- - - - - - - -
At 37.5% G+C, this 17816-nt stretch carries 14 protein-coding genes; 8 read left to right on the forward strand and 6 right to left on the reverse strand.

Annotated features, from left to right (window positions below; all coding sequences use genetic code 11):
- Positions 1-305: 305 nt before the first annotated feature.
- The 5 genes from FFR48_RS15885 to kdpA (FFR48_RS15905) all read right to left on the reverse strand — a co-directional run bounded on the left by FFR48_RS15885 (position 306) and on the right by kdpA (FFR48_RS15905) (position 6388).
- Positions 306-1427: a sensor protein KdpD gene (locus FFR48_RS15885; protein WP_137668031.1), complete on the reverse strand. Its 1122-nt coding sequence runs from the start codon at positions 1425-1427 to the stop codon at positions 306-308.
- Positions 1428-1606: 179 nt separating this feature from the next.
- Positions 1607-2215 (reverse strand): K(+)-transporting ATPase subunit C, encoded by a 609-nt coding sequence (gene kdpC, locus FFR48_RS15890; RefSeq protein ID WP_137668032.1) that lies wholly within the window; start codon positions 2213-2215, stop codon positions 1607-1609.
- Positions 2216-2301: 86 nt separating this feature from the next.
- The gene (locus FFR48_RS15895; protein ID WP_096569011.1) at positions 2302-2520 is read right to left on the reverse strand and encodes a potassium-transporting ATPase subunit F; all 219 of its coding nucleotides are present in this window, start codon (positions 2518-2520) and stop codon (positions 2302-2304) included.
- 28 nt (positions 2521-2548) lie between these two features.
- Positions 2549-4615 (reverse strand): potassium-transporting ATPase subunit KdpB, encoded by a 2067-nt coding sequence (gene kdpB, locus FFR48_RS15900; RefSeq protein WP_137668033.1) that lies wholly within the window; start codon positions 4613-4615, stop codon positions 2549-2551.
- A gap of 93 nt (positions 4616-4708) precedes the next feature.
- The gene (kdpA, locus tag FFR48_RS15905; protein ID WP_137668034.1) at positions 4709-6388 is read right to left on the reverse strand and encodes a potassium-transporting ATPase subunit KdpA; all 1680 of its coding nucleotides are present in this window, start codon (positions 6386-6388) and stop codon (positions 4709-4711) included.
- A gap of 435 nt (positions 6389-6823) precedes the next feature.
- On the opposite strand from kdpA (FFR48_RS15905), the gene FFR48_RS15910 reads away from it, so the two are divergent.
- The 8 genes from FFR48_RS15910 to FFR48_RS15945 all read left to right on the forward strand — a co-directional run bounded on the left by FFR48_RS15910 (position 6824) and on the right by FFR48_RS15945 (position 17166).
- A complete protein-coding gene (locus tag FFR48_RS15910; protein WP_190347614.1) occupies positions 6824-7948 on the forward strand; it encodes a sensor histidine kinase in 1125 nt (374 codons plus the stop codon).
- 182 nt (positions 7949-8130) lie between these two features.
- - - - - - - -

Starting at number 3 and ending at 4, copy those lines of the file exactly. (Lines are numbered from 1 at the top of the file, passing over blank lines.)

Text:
- Positions 1-305: 305 nt before the first annotated feature.
- The 5 genes from FFR48_RS15885 to kdpA (FFR48_RS15905) all read right to left on the reverse strand — a co-directional run bounded on the left by FFR48_RS15885 (position 306) and on the right by kdpA (FFR48_RS15905) (position 6388).